The Divine Comedy is of its own kind, even as it gathers to itself all the Christian and classical learning Dante had inherited. It’s as if a man should study all the paintings of the dramatic Caravaggio and the brooding Rembrandt, and then, inspired by them, compose the Saint Matthew Passion—when, to boot, nothing of that sort had ever been composed before, and nothing quite of that sort would ever be composed again.

———

All of this is to insist that when we read Dante, even in the few cantos above, we bring to our reading more than the habits we have acquired in reading other poets. We must read as composers, as sculptors, as architects, as theologians.

Take, for example, the appearance of Beatrice to Virgil. We understand the necessity of the conversation. Dante the pilgrim is having second thoughts about entering hell—naturally. But instead of giving him an eminently practical reason for trusting him, as, for instance, that if Dante remains in the dark wilderness he will be lost for certain, but if he accompanies Virgil he at least has a chance, the Roman poet becomes for him and for us a courtly lover, swept into obedient service by a vision of a beautiful woman such as had no counterpart in anything he had ever written.

Now, if we conclude that this is just a fine quirk of poetic adaptation, we miss the deep humanity and theology both. Dante expects us to think—that is the object of reason—and to begin to see—that is the object of the intellect. This is, after all, the same Virgil who has just revealed to Dante that he will never enjoy the sight of God, and who has burst into an exclamation of longing and hopelessness: “Happy the man He chooses for His house!” That is the man who now tells Dante he has seen Beatrice, and, even before she gives her name, indeed before she speaks a word, “begged her for the grace of a command.” The ancient pagan is a man like all men, made to be fulfilled only by the vision of holiness itself, the vision of God.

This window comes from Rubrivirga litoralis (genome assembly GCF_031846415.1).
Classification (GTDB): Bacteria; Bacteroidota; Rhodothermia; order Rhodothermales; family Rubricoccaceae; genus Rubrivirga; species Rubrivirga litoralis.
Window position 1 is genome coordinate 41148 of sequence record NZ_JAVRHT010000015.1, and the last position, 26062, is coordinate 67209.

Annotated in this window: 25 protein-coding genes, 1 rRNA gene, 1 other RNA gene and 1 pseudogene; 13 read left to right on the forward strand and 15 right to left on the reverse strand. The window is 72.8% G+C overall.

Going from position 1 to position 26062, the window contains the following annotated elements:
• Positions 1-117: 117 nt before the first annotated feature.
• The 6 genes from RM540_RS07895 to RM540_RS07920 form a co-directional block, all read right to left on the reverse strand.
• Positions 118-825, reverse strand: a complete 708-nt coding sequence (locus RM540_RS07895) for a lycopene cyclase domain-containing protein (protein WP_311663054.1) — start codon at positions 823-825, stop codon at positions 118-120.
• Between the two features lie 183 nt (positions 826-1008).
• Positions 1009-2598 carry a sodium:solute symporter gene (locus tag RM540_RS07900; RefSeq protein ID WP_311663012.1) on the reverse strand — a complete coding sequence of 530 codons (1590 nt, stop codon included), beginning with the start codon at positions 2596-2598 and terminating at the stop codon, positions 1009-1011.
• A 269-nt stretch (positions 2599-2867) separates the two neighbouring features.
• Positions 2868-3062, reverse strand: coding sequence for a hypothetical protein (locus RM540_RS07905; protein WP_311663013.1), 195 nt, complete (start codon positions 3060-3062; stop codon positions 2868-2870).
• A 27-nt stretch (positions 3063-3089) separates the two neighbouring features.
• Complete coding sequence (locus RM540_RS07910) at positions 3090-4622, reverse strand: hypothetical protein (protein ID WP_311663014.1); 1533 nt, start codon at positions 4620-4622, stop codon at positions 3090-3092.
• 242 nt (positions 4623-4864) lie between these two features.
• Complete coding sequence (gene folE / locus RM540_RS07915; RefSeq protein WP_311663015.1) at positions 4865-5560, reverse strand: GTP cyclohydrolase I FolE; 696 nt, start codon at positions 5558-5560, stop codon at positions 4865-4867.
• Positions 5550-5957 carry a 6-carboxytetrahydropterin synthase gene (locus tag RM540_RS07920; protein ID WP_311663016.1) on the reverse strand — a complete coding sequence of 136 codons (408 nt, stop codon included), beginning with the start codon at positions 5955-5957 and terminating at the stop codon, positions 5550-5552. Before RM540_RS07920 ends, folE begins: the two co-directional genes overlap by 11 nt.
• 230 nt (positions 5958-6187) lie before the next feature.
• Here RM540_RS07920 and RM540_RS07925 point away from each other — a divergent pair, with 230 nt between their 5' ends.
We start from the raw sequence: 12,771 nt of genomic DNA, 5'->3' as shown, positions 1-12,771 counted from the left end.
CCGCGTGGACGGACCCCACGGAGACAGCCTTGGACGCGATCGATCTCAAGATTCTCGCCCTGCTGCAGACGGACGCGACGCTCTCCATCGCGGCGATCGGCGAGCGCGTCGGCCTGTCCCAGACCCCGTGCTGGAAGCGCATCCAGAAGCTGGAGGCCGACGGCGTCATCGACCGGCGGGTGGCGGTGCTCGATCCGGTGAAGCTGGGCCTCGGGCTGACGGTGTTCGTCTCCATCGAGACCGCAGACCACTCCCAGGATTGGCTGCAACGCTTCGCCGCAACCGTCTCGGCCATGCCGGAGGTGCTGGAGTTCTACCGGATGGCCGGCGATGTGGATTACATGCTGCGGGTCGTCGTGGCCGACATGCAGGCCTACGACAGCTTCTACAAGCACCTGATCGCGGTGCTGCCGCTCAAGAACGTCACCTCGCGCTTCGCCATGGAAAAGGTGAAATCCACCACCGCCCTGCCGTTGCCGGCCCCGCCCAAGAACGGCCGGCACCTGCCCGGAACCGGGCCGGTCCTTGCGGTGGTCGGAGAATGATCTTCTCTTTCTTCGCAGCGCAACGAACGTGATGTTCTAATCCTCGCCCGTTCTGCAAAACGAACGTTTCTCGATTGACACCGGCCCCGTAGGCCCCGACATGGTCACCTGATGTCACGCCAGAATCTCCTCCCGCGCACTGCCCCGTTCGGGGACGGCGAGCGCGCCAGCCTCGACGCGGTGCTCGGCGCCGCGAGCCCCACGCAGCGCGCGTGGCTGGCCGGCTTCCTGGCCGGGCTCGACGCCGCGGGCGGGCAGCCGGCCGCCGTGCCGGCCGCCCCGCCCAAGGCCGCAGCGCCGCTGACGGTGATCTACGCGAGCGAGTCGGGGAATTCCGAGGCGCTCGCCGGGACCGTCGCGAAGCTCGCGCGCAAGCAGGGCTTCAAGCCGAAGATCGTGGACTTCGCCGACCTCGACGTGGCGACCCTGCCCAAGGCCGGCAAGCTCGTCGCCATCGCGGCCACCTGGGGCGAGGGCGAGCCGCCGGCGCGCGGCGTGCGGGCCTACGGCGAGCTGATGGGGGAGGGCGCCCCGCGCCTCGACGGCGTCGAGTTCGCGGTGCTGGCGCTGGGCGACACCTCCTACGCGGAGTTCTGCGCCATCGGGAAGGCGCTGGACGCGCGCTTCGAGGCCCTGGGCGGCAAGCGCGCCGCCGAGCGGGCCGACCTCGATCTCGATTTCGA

I hope, then, dear reader, that you will not approach this poem as if it were a mere artistic artifact. Such would be to sin against any work of truly great art, but it would be all the more disordered in the case of Dante. That is because Dante himself summons us to a deeper engagement with the world of man and the being and goodness of God.

If we were present on that dread day, under the blank staring of the Mediterranean sun, when, amid those who loved Him and those who plotted His destruction, Jesus raised Lazarus from the dead, would we confine our thoughts to the picturesque scene, or to the eloquence of the Master? No, we would long to look upon the reality itself. The only human thing to do, the only rational thing, would be to press beyond the human, in love. We would—or at least we should—take upon ourselves the ultimate task of our poet: to seek the face of God.

Anthony Esolen, PhD, is a professor of Literature at Providence College and a senior editor of Touchstone magazine. In addition to authoring several books, he is well-known for his translations of classical works of literature, including Dante’s Divine Comedy.

John Mark Reynolds, The Great Books Reader: Excerpts and Essays on the Most Influential Books in Western Civilization (Grand Rapids, MI: Bethany House, 2011).